This question could also be explored from its flip side: with dwindling or low-quality cultural markers in Maltese, is our language at risk? Language is a medium of communication. If a final product in Maltese is not superlative, then what we're saying is that anything produced in Maltese is not worth consuming. And all this while being in constant competition with foreign productions in English. I believe that if we create high quality Maltese media, media that is iconic and compelling, we'll be essentially advertising the language. This is not to say that high quality material doesn't exist. There were plenty of TV shows and children's books in Maltese when I was growing up that made generations of children fall in love with the stories. Think of Simon Bartolo's and Loranne Vella's Il-Fiddien trilogy, for instance. The response was absolutely extraordinary - Maltese children loved them. But something happened since then: recently, we've had the Broadcasting Authority and the Commissioner for Children decry their lack of resources which is leading to mediocre children's programmes in Maltese, for instance. We have plenty of talent and opportunities to fund good projects but Malta's priorities seem to have changed. However, I don't believe that the Maltese language is 'dwindling' but changing. Look at Juann Mamo's Ulied in-Nanna Venut fl-Amerka, published less than 100 years ago. You would barely recognise the language there. 

5. Your book, ‘M’, has a running commentary that with what little we currently have in Maltese-language culture, the bar for ‘good’ media is low. Would you agree that we need to raise our expectations to build a stronger cultural scene? How does our use of the Maltese language affect this, and how can we improve our local media scene?

Maltese author Guzè Stagno recently wrote on his social media that Malta is not a country that doesn't produce talent but it's a case of a country not having the talent to spot real talent. I agree wholeheartedly with this statement and will go a step further. I do have faith that there are a few people who are good at spotting and promoting talent but these people are not provided with platforms whereby they can make decisions where they can give good productions and extraordinary talent a chance. Think of the Arts Council Malta (ACM), for example, an entity amongst others that can promote and fund talent. In these cases, the people on the executive chairs are almost always political appointees. As revealed by The Shift News, ACM executive chair, Albert Marshall, earns money from at least five other government roles and the National Audit Office criticised his administration for regular breaches of public procurement rules which resulted in millions in direct orders. How can we expect Malta to have a healthy cultural landscape when we're politically appointing people like this on significant boards charged with funding good talent? Another issue is that 'yes people' itching to make good impressions with everyone and always making sure to please all involved to keep their job are practically obligated to never be critical. Rewarding good literature and good productions means saying no to friends, especially if these friends aren't good enough. One major publisher in Malta, for example, has recently refused to publish a high quality translation project because they didn't want to offend the translators they routinely employ, translators who do not even have a track record of success.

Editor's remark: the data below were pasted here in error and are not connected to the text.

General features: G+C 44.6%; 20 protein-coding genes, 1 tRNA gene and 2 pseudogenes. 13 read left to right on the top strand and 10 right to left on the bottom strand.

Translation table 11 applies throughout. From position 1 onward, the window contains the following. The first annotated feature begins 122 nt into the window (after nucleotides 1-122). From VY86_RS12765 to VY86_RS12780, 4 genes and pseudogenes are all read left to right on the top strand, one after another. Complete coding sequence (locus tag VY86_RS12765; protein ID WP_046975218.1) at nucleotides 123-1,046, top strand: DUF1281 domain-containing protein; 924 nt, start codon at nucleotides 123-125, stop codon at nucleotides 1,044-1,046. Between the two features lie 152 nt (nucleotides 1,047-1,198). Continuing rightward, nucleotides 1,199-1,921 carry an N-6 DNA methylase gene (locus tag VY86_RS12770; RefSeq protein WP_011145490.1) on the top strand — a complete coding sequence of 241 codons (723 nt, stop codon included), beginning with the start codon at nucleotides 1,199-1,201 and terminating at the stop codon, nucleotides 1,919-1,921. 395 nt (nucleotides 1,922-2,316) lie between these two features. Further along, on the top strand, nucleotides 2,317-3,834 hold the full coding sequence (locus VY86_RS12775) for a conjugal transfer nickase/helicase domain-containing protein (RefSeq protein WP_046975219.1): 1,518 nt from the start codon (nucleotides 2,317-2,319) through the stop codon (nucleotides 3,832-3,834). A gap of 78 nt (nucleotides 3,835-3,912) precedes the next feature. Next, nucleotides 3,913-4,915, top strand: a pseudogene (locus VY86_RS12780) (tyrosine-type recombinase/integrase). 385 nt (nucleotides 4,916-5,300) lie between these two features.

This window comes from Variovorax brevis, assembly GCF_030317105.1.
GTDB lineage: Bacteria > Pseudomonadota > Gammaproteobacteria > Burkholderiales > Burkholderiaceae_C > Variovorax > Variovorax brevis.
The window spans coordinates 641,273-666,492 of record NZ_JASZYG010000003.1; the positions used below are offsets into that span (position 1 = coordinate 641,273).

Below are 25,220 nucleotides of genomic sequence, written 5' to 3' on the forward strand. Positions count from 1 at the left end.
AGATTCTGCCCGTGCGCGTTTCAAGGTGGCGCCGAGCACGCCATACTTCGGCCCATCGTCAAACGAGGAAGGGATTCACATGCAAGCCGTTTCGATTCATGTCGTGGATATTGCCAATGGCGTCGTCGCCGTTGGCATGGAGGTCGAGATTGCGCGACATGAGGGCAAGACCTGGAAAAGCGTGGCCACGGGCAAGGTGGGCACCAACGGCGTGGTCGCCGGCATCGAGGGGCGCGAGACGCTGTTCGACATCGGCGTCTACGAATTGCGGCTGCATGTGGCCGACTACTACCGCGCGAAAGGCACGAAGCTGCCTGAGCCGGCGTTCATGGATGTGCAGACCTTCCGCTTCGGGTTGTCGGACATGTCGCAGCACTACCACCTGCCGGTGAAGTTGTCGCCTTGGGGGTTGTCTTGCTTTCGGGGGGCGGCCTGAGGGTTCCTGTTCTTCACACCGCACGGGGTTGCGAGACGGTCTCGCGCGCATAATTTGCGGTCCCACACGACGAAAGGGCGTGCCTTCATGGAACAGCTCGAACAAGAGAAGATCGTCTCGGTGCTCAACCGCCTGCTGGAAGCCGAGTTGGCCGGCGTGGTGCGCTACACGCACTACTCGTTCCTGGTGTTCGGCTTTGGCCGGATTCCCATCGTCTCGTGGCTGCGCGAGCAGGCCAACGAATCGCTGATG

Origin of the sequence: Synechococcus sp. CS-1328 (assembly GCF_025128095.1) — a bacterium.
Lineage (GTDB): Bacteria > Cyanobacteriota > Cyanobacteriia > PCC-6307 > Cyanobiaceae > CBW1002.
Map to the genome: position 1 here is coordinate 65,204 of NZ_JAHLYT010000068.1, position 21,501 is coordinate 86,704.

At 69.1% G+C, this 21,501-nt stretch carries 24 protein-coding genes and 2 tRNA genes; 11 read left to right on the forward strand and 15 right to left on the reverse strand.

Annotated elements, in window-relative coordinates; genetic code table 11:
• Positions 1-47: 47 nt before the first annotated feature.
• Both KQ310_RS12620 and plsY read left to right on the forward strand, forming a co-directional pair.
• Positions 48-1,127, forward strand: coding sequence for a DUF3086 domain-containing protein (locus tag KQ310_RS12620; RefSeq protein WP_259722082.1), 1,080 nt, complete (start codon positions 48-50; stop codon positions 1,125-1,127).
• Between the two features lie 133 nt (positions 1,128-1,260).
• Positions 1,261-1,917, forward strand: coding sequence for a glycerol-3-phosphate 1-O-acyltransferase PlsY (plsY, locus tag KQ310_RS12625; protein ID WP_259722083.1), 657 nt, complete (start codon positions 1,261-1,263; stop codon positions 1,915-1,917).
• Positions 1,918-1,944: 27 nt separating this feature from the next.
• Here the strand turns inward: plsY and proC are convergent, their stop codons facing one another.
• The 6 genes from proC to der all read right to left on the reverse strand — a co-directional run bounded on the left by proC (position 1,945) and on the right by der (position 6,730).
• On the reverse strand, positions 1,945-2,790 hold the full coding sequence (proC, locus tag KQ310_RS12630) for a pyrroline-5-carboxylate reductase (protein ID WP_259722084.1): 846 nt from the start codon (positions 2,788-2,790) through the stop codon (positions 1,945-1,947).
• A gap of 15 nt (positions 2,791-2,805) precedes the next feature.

6. Should we be pushing Maltese-language culture more on an international level? If so, how would you like to see this implemented?

Yes, I do believe that if we create a solid platform where every single project is given an equal chance irrespective of who the people involved are, then we can put up some incredible Maltese language productions that audiences would beg to be translated and exported. I've always believed and will continue to believe that a work of quality sells itself. Maltese, once again, is simply a medium of communication and a beautiful and unique one at that. There's no reason why it cannot be appropriately utilised to tell stories, sell products, and sing songs that transcend boundaries. Sigur Rós, the alternative band, hails from a country smaller in population than our own. They sometimes sing in a language that they themselves invented called Vonleska. And yet, the band is one of the most recognisable alternative acts in the world. I believe that if we solve this issue of quality, the language anxieties will be solved as well.